Charles A. Beard, An Intellectual Biography

By Ellen Nore | Go to book overview

8

Voyages to the Orient,
1922-1923

In February 1922 Beard was invited to Japan to conduct "an educational campaign" in the universities and among city officials for the modernization of municipal government and services. Yusuki Tsurumi, son-in-law of the mayor of Tokyo, Viscount Shimpei Goto, informed Beard that Tokyo was then establishing a Bureau of Municipal Research with money donated by a multimillionaire who had recently been assassinated. Tsurumi hoped that Beard would be in Japan by mid-September, when the autumn term at the universities began.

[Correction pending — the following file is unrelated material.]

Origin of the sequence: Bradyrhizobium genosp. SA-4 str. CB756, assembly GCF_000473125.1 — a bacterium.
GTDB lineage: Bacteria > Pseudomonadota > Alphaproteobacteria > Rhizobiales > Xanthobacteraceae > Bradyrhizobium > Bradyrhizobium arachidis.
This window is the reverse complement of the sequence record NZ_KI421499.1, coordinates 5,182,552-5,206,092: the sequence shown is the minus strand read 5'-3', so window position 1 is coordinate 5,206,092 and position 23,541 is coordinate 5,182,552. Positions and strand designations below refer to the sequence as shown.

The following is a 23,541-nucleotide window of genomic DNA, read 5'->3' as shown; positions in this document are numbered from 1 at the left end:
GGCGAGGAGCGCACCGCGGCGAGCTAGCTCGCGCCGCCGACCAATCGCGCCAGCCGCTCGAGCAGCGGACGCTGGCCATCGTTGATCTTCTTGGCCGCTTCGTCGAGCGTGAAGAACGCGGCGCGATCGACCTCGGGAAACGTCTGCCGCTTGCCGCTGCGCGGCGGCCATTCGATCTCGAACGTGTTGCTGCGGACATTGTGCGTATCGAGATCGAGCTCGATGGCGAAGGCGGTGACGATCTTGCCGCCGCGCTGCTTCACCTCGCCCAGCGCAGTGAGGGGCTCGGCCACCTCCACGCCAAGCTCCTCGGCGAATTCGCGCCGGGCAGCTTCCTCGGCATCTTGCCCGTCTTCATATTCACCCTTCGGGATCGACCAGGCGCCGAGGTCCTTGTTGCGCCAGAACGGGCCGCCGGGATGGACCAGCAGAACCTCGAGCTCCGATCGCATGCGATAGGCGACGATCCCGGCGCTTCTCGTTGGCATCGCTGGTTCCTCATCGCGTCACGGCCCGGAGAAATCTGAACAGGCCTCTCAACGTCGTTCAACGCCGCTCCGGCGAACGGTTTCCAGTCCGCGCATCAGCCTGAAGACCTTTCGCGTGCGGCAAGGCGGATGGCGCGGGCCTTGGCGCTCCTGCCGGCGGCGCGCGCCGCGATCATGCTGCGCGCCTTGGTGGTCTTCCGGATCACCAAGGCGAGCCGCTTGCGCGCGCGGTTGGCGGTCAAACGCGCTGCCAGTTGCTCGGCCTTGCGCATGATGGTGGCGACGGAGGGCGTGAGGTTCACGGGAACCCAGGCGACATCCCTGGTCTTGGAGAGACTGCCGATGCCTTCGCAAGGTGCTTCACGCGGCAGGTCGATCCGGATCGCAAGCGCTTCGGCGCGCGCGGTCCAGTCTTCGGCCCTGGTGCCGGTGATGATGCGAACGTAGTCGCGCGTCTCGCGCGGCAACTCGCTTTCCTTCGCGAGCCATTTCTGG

The invitation delighted the Beards, who had made many Japanese and Chinese friends at Columbia. Several of their acquaintances, including the Deweys and Frank Goodnow, had spent considerable time in the Far East. 1 Moreover, in 1918, Shimpei Goto had visited the New York Bureau of Municipal Research. Charles and Goto, whom Beard described as "Japan's Statesman of Research," had developed a close friendship. Goto, who was sixty-five in 1922, had had a notable career in the Japanese government. After graduating from the Medical School of Fukushima, he had finished his medical studies at the University of Berlin. He had been director of the Bureau of Health in the Japanese Home Department, Minister of Communications, head of the Imperial Railways, civilian governor of Formosa, president of the South Manchurian Railway, Minister of Home Affairs, Minister of Foreign Affairs, and, at the time of the Beards' arrival in 1922,

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